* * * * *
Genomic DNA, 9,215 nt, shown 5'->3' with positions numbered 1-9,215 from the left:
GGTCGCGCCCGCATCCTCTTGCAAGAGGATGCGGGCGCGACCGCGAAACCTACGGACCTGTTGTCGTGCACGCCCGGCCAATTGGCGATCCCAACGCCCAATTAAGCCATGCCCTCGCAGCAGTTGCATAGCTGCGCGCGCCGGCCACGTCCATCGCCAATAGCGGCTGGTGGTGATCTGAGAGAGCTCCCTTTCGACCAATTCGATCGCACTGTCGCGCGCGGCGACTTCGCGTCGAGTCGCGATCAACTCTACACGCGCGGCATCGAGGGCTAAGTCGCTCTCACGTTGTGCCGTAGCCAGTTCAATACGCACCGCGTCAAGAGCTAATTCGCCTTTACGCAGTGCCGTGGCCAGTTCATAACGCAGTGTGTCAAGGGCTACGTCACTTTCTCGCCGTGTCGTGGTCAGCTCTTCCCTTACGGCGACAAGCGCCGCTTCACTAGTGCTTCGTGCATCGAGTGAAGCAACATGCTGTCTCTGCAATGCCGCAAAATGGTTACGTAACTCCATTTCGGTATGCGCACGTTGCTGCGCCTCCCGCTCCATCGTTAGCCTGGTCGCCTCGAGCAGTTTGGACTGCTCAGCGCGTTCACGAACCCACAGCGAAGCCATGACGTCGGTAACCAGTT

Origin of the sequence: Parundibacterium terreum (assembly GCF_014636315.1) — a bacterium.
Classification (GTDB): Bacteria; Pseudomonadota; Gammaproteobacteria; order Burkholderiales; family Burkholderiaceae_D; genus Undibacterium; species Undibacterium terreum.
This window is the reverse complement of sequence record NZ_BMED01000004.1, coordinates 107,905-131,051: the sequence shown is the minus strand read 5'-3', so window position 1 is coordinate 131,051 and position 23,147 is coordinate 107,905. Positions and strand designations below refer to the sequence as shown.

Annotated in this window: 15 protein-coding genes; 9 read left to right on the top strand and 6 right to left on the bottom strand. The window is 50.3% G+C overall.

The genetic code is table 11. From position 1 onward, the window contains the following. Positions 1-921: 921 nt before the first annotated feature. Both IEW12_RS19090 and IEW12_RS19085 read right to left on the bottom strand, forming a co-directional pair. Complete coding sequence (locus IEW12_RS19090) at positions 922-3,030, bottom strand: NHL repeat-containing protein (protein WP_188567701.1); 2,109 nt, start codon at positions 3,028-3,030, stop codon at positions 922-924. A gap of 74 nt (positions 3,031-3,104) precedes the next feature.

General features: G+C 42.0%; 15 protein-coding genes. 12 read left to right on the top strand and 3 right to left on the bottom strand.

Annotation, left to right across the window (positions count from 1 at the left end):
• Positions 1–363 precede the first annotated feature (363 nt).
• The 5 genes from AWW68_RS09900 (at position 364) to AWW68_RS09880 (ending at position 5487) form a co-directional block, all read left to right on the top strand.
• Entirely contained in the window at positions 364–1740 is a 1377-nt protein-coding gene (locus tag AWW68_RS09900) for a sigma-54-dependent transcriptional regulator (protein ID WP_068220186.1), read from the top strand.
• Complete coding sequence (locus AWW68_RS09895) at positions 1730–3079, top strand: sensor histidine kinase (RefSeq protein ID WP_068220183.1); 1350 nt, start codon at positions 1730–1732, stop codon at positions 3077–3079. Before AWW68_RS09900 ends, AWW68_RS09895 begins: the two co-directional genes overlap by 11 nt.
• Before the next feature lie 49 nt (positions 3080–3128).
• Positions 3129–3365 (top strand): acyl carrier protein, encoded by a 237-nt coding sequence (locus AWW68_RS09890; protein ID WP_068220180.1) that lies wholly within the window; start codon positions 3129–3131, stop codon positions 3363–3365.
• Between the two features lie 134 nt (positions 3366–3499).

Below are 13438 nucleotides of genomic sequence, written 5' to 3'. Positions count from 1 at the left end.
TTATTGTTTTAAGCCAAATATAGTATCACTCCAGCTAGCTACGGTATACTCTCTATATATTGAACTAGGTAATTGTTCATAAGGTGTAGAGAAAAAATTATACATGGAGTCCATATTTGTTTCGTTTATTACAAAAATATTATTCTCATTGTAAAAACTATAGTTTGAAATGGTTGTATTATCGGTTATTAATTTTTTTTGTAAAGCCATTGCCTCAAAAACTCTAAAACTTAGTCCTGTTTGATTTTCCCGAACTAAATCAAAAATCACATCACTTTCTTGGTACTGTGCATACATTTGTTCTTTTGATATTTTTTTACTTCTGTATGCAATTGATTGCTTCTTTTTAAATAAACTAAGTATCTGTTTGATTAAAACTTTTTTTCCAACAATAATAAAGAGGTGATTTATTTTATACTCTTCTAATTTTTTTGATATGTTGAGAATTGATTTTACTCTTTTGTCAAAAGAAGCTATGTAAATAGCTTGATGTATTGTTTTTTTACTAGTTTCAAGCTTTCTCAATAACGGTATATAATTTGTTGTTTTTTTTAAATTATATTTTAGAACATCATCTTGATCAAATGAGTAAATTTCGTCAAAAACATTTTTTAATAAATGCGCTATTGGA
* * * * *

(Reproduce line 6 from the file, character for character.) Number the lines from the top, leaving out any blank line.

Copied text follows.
Annotated in this window: 15 protein-coding genes; 9 read left to right on the top strand and 6 right to left on the bottom strand. The window is 50.3% G+C overall.